I reserve the right to go back and edit these posts, as I’m likely to convey a lot of misinformation as I go along. In fact, I definitely will be coming back to these and cleaning them up so that it becomes an effective guide.

IMPORTANT NOTE: Before I scare you off DEQX forever, you should be aware that a) basic setup, which provides truly astonishing sound, is simple even for the technically disinclined; b) a dealer can set it up for you; and c) you can get a free 3-hour setup session via Skype if you prefer to take a middle route. I am just going the absolute hardest route–setting it up myself and using all of the most advanced features–because I find it entertaining.

I also plan to give some plugs to the various techs and businesses that are helping me figure this out and suffering through my dumb questions.

For now, though, I need a capacitor. Why? Regular passive speakers have a crossover that divides the signal from the amplifier so that the high frequencies go to the tweeter and the low frequencies go to woofer. The crossover acts as a natural protection against the amp frying the tweeter (the woofers are, apparently, more tolerant). Because active amplification means that I’m connecting the tweeter and the woofer directly to the amp, the tweeter needs some form of protection. And that protection takes the form of a capacitor.

So, capacitors (which store electric charge) come in all different values, measured in microFarads. I needed to figure out what size to get. According to the DEQX manual, I needed one that falls 2 octaves below my crossover point (the point where the frequencies are divided into high and low for the tweeter and the woofer), which in this case is 2800 Hz. Octaves are not linear, instead there is a 2:1 relationship. So 2 octaves below 2800 Hz is 700 Hz (divide 2800 by 4). (One octave below would be 2800/2 = 1400 Hz, and three octaves below would be 2800/8, or 350 Hz).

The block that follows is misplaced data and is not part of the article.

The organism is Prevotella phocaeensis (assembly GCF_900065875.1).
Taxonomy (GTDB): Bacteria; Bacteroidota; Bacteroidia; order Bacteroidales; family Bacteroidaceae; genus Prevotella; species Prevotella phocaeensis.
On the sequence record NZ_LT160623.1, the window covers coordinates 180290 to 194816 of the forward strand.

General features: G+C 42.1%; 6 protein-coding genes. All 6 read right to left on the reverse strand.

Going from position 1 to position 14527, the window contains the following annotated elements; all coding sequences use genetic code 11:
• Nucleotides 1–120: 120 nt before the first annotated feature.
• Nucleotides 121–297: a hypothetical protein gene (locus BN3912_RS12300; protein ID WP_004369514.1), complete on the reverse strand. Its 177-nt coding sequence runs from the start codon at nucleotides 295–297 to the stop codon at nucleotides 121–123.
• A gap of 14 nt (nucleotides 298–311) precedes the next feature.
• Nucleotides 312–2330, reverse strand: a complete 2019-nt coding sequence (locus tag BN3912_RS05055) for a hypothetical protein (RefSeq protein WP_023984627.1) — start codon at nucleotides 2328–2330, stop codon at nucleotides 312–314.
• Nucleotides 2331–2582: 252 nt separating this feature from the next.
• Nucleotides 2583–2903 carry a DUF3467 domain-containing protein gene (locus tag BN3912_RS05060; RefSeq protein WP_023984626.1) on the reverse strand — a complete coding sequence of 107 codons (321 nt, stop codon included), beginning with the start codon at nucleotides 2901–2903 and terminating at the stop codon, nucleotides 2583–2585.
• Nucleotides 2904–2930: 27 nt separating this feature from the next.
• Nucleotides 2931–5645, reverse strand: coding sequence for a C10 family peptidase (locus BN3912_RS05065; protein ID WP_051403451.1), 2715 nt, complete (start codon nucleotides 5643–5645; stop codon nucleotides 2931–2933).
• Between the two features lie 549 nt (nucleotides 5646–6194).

Then I had to get my tweeter data sheet to identify the resistance in Ohms at 2800 Hz–which turns out to be very close to 8 Ohms.

Now, plugging that into this handy formula:


C=1/(2*3.14*700*8)= 2.84 x 10^(-5) = 28 uF

So I need a 28 uF capacitor. That value isn’t common, so I chose a 33 uF capacitor, which I purchased from the nice Canadians at PartsConnexion. Voila!

(Obviously this is a 6.8 uF capacitor, not 33 uF).

Alternatively, you can use this website to calculate the required capacitance:


Good times were had by all. Now I have to learn to solder.

Executive Summary:

  • In an active biamped or triamped situation, a protective capacitor between the tweeter and binding post is desirable
  • The correct capacitance is determined in X steps: 1) Get your tweeter data sheet and find the resistance in Ohms at the crossover point you choose; 2) find the frequency that is 2 octaves below your crossover point by dividing the crossover frequency by 4
  • Plug it into the website above
  • Buy two from PartsConnexion (because they are lovely Canadians)

To be continued.


Personal: Connecting Cello Stereo Components — The Elusive Fischer 104 Connector

Remember when I said don’t read my personal posts? There are going to be a lot over the next few months as I recover. Just general stuff I’m thinking about.

I have the pleasure and privilege of owning some Cello gear. Cello was a company started by Mark Levinson that sold very high-end audio equipment in the 90s. Many of the components were used in professional audio studios.

For example, here’s the Audio Suite and Palette, perhaps the finest equalizer ever made (I’m a strong believer in the value of tone controls, none of that audiophile short-path pure signal bullshit).


The major problem with Cello gear is that instead of using standard balanced XLR connectors, they used some crazy Fischer connectors because they “sound better” (audiophile bullshit). It’s virtually impossible to find the proper information on these cables, much less get them made.

After extensive research, and some help from my friends at Blue Jeans Cable, I found the correct part numbers. I’m putting them here as a public service announcement so that nobody needs to go through what I did to find these little assholes.

S104A040-80 male with E3104.3/8.7+B strain relief (fits cables up to 8.7mm D).

S104Z040-80 female with E3104.3/8.7+B strain relief (fits cables up to 8.7mm D).


In case you want to make your own cables, you can buy them from Michael Percy at Percy Audio. I recommend Blue Jeans cable though–well made, inexpensive, and no weird superstitious crap about cables and connectors sounding different etc.

Bored yet? I’m making a long list of rides and hikes to do as soon as I recover fully…hoping to get back on the bike by October!